The very institution of a state witness, of course, is both ethically and halachically problematic. But that, too, has been allowed to go unchallenged.
Two years ago, the police announced that they had amassed enough evidence to press charges against the mayor of Netanya, Miriam Feirberg. This week, it was revealed that State Prosecutor Shai Nitzan has decided to close the case. It is very nice that Nitzan does not wish to take the risk of suffering a stinging loss in court, but who will compensate Feirberg for the years of torment that she suffered due to the announcement made by the police?
Four years ago, the police arrested fourteen people, all of them chareidim, who worked in the money changing industry, and the newspapers speculated that they may have been involved in an international money laundering scheme. This week, several of those suspects were informed that the cases against them will be closed. But who will compensate them for the loss of their reputations, for the financial losses they suffered, and for all the tribulations they have endured?
“Abba, Are We Going to Die?”
Someone recently wrote the following to me:
“We were spending a Shabbos of solidarity in the community of Tifrach. We had been looking forward to the weekend for a long time, and Saba Kessler had granted us our wish. We planned to return to Yerushalayim on Motzoei Shabbos, but then the air raid sirens began. The darkened sky was lit up by the missiles, the ground shook, and ambulance sirens wailed in the streets as people dropped to the floor. The tension was palpable in the air; we were filled with dread.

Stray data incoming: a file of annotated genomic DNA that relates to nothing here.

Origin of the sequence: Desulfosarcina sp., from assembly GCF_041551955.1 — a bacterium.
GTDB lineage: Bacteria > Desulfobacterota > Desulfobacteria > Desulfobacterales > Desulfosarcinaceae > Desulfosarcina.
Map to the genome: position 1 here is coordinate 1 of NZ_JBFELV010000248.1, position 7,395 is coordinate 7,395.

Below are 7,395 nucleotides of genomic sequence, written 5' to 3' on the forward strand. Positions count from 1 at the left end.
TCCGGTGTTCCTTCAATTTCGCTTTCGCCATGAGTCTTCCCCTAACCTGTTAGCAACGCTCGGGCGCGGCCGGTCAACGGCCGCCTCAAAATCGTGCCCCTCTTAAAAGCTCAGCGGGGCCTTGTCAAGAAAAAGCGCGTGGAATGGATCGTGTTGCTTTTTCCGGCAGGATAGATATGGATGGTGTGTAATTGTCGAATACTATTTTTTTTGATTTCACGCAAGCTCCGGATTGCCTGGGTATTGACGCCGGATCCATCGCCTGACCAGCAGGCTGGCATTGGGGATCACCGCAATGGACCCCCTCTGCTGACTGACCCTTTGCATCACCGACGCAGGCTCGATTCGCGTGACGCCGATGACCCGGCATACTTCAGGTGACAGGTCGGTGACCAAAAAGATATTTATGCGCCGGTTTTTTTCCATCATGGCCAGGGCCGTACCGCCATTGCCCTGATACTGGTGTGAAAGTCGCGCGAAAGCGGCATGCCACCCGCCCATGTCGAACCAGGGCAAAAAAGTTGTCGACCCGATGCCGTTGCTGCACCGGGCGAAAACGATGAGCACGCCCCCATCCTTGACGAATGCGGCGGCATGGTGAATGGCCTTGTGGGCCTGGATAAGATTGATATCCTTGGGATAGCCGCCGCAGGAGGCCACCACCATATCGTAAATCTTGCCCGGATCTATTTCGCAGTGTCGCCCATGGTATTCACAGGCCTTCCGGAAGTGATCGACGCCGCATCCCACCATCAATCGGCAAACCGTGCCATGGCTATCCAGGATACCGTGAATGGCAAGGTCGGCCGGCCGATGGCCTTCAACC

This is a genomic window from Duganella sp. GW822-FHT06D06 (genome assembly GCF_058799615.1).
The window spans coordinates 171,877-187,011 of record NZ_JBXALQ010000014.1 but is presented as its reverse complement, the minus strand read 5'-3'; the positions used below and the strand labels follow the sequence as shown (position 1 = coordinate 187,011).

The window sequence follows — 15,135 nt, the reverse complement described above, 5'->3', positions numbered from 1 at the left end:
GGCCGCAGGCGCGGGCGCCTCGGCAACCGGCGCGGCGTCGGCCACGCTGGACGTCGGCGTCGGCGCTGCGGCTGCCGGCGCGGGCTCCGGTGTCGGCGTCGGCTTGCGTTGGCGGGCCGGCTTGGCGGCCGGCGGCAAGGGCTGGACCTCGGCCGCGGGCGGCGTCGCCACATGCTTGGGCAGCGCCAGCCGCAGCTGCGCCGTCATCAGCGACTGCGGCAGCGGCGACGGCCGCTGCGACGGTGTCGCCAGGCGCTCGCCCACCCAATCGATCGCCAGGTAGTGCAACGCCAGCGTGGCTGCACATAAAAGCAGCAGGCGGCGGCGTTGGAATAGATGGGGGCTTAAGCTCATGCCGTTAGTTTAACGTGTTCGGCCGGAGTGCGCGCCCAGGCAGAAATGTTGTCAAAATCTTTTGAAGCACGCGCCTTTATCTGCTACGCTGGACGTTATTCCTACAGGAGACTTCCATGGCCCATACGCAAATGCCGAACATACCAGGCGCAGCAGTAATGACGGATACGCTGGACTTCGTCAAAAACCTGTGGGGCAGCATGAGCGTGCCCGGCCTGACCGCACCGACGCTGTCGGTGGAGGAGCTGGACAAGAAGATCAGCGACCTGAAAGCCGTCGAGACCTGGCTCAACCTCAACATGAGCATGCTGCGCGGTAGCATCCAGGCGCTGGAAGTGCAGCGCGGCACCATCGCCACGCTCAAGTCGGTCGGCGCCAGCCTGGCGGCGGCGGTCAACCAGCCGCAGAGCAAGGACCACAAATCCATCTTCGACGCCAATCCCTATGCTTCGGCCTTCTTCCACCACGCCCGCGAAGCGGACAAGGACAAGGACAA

“The radio said that the missiles had fallen in open areas, with the exception of one that struck a home, Hashem yishmor. The children asked questions, and we didn’t know how to answer them. They saw that we were afraid, and they didn’t know what to do.
“‘Abba,’ Yonah asked, ‘are we going to die?’
“‘What do you mean?’ I exclaimed. ‘A person dies only if Hashem decides that he should die!’
“‘But what if Hashem decided that we will die?’ he asked.
“I said nothing. I realized that in Neve Yaakov, where we live in Yerushalayim, we can never understand what the residents of the south experience when the missiles are fired at them – the terror of hearing a siren and having nowhere to take shelter, or hearing a missile fall and having nowhere to run. We had only a small taste of that horror, and we were shaken to the core. On our return to Yerushalayim, we began to breathe easy again. We promised ourselves that we would feel more empathy for our brethren in the south from now on. We would recite Tehillim fervently whenever the missiles fall.”